A Robot Stole My Job: Automation in the Recession | Singularity Hub

Jobs that won’t be coming back.


The A.I. Revolution Is On | Wired Magazine

The near term impact of artificial intelligence is going to be in the narrow (or specialized) AI arena. As I’ve pointed out here, nearly all jobs are specialized and a large percentage will therefore be susceptible to automation without any need for true, human-like machine intelligence (strong AI or artificial general intelligence).


Teaching robots remote-controlled by low wage workers in the Philippines. See also my earlier post on Outsourcing jobs…that can’t be outsourced.


War Machines | New York Times

Military Robots and automated warfare.


Rise of the Robo Scientists | Scientific American

Automating scientific discovery. 


Rise of the machines | The Economist

An economist argues against the views I’ve  expressed here. Perhaps mainstream economic thought on this issue will begin to shift around the time that we start seeing articles entitled “Rise of the Robo Economists.”

5 thoughts on “Links

  1. I posted a comment on Andrea Rossi’s website with further reading in relation to the related declared (but not yet widely confirmed) cold fusion breakthrough:

    I’m not saying this might not still be a hoax; but I do feel we need to be thinking through the economic consequences of advanced technologies in general, and sooner or later, we will get better energy technologies, as well as continually better robots, better communications, better biotech, better nanotech, and better computing. So, that comment on socioeconomics applies in general to any form of technological change. It echoes and amplifies stuff I had previously posted in comments to your site related to a mix of a basic income, a gift economy, democratic resource-based planning, and local subsistence as ways forward.

    In the cast of something like cold fusion, or really any form of alternative energy, even thin film solar cells, more energy can often be substituted for human labor or thought. These innovations are going to build on each other more and more as we go forward. As a cycle, cheaper power means cheaper computing which means cheaper robots which means cheaper mining which means cheaper energy which means cheaper computing which means better design which means cheaper power which means cheaper materials which means cheaper robots and so on.

    The big problem is having an economic paradigm designed around the assumption of scarcity. Even within “The Lights in The Tunnel” there are some hints of continuing scarcity thinking (“… and I have argued strongly that these income streams should be unequal and based on incentives…”), like paying people to conserve resources, rather than just giving them a basic income as a right of citizenship like in Marshall Brain’s Manna novel, or alternatively having a widespread gift economy like in James P. Hogan’s “Voyage From Yesteryear” novel, or having resource-based planning like in the Venus Project, or in having advanced local subsistence production like was aspired to in Neal Stephenson’s Diamond Age novel (the notion of “the seed”).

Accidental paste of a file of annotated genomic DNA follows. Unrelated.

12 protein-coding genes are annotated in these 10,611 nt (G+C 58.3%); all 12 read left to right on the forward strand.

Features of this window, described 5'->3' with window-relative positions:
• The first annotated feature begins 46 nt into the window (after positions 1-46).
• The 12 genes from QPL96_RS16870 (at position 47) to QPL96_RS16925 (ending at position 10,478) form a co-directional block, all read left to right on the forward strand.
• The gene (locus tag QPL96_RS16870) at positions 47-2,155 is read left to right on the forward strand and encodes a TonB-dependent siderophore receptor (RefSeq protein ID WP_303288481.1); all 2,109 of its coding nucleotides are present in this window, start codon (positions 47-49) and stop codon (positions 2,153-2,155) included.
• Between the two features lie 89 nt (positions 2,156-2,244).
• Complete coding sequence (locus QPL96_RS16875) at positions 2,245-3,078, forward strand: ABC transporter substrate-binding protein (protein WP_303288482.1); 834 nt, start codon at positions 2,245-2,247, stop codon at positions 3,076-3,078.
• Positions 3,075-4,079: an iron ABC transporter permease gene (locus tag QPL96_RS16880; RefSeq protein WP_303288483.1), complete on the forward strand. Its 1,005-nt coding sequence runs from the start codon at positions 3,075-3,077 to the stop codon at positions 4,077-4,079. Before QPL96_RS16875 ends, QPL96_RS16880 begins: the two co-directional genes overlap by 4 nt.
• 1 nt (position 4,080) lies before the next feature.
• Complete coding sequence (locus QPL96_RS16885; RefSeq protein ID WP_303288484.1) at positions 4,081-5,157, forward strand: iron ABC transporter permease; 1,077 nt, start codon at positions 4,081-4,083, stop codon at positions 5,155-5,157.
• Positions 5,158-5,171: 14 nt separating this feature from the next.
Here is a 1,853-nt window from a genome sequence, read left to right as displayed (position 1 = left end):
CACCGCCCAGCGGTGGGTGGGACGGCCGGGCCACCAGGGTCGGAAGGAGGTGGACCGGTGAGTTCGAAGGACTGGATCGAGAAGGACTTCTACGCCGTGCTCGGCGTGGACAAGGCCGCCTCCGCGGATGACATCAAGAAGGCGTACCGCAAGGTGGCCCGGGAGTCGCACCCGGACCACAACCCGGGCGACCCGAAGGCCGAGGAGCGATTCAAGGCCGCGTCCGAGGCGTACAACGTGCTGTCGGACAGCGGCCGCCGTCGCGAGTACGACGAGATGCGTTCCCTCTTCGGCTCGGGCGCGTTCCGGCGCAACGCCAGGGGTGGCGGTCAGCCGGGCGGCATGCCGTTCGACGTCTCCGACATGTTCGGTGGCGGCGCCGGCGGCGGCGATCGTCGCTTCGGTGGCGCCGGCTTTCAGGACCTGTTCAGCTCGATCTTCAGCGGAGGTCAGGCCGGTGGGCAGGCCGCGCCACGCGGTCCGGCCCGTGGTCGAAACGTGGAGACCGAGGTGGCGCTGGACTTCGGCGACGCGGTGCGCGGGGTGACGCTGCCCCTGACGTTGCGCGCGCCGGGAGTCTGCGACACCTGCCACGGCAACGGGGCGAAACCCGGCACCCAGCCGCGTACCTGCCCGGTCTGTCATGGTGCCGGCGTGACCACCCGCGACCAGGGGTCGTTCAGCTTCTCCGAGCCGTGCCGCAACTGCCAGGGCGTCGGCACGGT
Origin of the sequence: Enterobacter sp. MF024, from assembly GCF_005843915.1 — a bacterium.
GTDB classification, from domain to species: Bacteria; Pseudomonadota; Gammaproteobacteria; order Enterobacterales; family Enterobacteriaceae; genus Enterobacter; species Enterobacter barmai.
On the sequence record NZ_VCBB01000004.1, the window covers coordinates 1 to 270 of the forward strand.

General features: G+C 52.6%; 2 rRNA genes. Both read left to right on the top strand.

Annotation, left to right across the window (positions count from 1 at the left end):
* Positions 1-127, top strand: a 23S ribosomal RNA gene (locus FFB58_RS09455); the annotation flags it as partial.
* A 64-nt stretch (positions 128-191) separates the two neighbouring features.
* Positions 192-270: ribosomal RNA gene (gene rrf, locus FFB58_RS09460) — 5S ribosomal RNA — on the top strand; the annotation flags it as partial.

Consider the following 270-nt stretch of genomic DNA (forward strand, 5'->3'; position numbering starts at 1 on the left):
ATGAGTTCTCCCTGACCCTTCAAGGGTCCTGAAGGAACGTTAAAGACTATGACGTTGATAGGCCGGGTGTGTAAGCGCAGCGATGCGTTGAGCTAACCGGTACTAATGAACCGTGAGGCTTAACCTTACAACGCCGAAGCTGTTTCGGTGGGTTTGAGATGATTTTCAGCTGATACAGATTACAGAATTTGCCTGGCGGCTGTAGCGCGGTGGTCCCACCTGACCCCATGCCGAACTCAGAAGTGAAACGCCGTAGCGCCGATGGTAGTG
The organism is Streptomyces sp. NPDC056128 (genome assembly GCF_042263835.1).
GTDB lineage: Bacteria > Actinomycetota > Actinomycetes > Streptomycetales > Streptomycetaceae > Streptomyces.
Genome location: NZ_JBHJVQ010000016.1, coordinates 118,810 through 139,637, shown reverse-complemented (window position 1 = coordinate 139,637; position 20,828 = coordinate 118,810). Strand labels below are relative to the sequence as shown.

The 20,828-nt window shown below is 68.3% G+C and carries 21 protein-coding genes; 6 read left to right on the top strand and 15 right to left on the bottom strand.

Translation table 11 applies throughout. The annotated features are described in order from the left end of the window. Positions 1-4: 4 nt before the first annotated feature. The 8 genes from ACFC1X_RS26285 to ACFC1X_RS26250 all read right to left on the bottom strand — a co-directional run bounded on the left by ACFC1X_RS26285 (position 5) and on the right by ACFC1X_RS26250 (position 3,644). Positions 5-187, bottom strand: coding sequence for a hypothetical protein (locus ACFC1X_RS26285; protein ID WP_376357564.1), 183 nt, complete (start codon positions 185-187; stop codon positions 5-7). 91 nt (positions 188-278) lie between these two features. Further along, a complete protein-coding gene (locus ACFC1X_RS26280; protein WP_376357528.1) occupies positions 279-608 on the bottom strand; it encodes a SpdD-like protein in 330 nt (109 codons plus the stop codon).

You continued that line of incentive-based thinking with ‘These incentives — particularly a focus on continuing education — will offer at least a partial solution to the problem of a lack of purpose and an excess of free time that Keynes foresaw.”

    But as I suggest in the Rossi comment: “In reality, there are many non-paying activities most people would like to do more of, things that take a lot of time. These are essentially voluntary things, like to be a good friend, to be a good neighbor, to be a good parent, to be a good caretaker for sick relatives, or to be an informed citizen. I hope material abundance through cheaper energy and other innovations could make it more possible for people to have time to do those essential humane tasks as well as they want to do them and are otherwise prevented from by the need to work just to get a basic subsistence income (even as meaningful productive work itself can be a very good thing in our lives, see E.F. Schumacher’s essay on “Buddhist Economics”). So, I can hope that we see a better future than the picture painted in Frederik Pohl’s “Midas World” (or from other directions in “The Pleasure Trap” or “Supernormal Stimuli”). James P. Hogan’s “Voyage From Yesteryear” is more optimistic.”

    See also an RSA video for why mainstream economics is completely wrong about incentives as they relate to inspiring people to be creative; search on: “RSA Animate – Drive: The surprising truth about what motivates us”.

  2. There are two trends regarding how we define intelligence. There are the emotional decisions we make when we look at animal behavior and decide they are intelligent. The second is the study of emergent behavior where we see behavior emerging from simple models that we thought was based on some kind of decision-making process. People that examine schools of fish and human crowd behavior are crossing things off the list of intelligent behavior and adding them to the list of simple behaviors.

    Unfortunately, our study of this has just begun, so one has no clue when choosing a major since all disciplines try to persuade us their behavior is complex.

  3. I think Paul is talking about transaction cost falling to a marginal zero rate at the same time energy cost falls to a marginal zero cost. This might not do much if transmission belongs to AT&T, Comcast and power companies and they control gateways. BUT if power generation is light and clean, things could be different.

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